The development of the district south of the river, known as New England, was begun in the late 19th century and in order to provide a place of worship for the population there, the Primitive Methodists erected a wooden building in Albany Street, off Leeman Road, in 1884. This building cost £208 and accommodated 120 persons; the room was also used as a Sunday school attended by 170 children. A more permanent building, known as ALBANY STREET CHAPEL, was opened on an adjacent site in October 1900. (fn. 342) The new building was so designed that the classrooms and schoolrooms could be used as part of the chapel when necessary and provided accommodation for 250 persons. (fn. 343) The cost of the building was £678. (fn. 344) The chapel formed part of Victoria Bar Circuit. It was destroyed by enemy action in April 1942. The Congregation used St. Barnabas's parish room until 1946 when a temporary wooden building, given by Sir Robert Newbald Kay, was dedicated for use, until a permanent building could be erected. (fn. 345) In 1954 ALBANY CHAPEL was opened on a new site, in Salisbury Road, 200 yards from the original chapel. It is a small red brick building, with a corrugated asbestos roof; there is accommodation for about 200 persons and the cost was £3,300. (fn. 346) Albany Chapel forms part of Wesley Circuit in the Methodist Church and was still in use in 1956. Mission meetings were held in the residential area between Burton Stone Lane and Wigginton Road about 1900. (fn. 347) In 1901 BURTON LANE CHAPEL was opened on a site in Haughton Road off Burton Stone Lane. (fn. 348) The building is stock brick with stone dressings and contains one large room suitable for school purposes and two classrooms, and provides accommodation for 200 persons; the cost was about £1,100. (fn. 349) Burton Lane Chapel formed a part of the First York Circuit attached to Ebenezer Chapel, and, after the opening of Monkgate Chapel, was transferred to Monkgate Circuit. In 1955 the chapel was still in use by the Methodist Church.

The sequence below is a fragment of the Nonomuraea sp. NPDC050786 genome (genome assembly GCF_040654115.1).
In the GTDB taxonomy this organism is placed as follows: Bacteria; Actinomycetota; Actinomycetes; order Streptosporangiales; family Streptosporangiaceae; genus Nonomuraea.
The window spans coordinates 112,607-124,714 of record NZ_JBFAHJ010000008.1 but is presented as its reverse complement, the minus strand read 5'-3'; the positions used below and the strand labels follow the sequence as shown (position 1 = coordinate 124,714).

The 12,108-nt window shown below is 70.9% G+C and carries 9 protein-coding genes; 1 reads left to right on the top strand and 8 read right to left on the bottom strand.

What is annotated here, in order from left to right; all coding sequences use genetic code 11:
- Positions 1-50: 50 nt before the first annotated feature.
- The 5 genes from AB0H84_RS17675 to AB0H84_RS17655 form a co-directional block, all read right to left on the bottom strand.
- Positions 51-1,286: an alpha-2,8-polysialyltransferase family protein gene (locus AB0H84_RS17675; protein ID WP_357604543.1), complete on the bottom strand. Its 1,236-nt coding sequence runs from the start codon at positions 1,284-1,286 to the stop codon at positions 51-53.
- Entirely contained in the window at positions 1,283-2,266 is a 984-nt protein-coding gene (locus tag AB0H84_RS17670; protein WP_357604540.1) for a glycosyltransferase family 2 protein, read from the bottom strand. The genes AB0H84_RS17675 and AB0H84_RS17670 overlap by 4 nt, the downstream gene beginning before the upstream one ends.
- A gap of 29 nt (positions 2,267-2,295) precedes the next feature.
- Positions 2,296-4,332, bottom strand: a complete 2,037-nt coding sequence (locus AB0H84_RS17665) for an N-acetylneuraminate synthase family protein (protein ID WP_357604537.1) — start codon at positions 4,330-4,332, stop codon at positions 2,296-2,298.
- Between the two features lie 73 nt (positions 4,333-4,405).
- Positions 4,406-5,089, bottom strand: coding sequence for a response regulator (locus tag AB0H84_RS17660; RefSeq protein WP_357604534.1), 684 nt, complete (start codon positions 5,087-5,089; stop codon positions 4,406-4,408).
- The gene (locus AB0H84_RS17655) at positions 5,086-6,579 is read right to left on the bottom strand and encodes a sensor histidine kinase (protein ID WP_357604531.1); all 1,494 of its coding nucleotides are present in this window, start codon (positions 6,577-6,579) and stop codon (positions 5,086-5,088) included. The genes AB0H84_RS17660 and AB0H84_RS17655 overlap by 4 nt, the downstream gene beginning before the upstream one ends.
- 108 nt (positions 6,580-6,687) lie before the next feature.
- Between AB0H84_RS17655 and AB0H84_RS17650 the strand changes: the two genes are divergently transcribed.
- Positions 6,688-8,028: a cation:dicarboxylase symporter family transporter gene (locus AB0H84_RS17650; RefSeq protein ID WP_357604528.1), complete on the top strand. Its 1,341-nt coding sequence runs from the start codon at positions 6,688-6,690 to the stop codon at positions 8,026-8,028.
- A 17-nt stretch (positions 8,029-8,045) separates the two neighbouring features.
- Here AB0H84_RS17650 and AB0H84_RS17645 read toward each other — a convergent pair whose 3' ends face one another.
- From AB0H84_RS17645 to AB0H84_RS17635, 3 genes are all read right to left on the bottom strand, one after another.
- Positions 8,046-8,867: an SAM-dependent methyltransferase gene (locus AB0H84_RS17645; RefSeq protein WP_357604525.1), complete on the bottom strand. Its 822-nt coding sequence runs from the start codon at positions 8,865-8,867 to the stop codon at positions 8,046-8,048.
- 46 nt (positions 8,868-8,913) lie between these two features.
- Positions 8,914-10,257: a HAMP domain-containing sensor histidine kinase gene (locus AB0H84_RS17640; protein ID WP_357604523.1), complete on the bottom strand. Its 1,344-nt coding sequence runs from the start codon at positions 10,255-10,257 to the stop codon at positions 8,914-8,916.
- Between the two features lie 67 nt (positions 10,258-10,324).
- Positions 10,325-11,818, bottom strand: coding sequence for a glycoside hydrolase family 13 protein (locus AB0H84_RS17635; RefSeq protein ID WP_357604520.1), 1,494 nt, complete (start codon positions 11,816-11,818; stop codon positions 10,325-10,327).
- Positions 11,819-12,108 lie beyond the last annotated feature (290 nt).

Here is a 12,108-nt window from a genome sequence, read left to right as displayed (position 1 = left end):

After Ebenezer Chapel was opened in 1851 it was the principal Primitive Methodist chapel in York. Later in the century, however, the accommodation proved inadequate and the situation inconvenient, and in 1885 the trustees agreed to purchase property in Monkgate for a new chapel. The choice of this site was partly dictated by its convenience for Elmfield College on the Malton Road. (fn. 350) The erection of the new chapel was not begun until the debt on Ebenezer Chapel was cleared and its sale completed. (fn. 351) MONKGATE CHAPEL was opened in January 1903 (fn. 352) and was built of red brick with stone facings and provided sittings for 775 persons; at the rear were school premises, including a lecture room, infants room, and assembly hall, with accommodation in all for 600 persons. (fn. 353) The organ from Ebenezer Chapel was rebuilt and installed and special seating with separate entrances was provided for the pupils of Elmfield College. The total cost was over £7,000; the architect was F. W. Dixon of Manchester. (fn. 354) The chapel is also known as JOHN PETTY MEMORIAL CHAPEL, being dedicated to the memory of John Petty, president of the conference in the Jubilee Year and first governor of Elmfield College. (fn. 355) From 1901, when Ebenezer Chapel was sold, until 1903, when Monkgate Chapel was opened, the congregation used the Victoria Hall, Goodramgate, for its services. (fn. 356) The new chapel was made the head of the original York Circuit which was renamed after it. In 1955 the chapel was used by the Methodist Church and continued as the head of a circuit reformed at the amalgamation.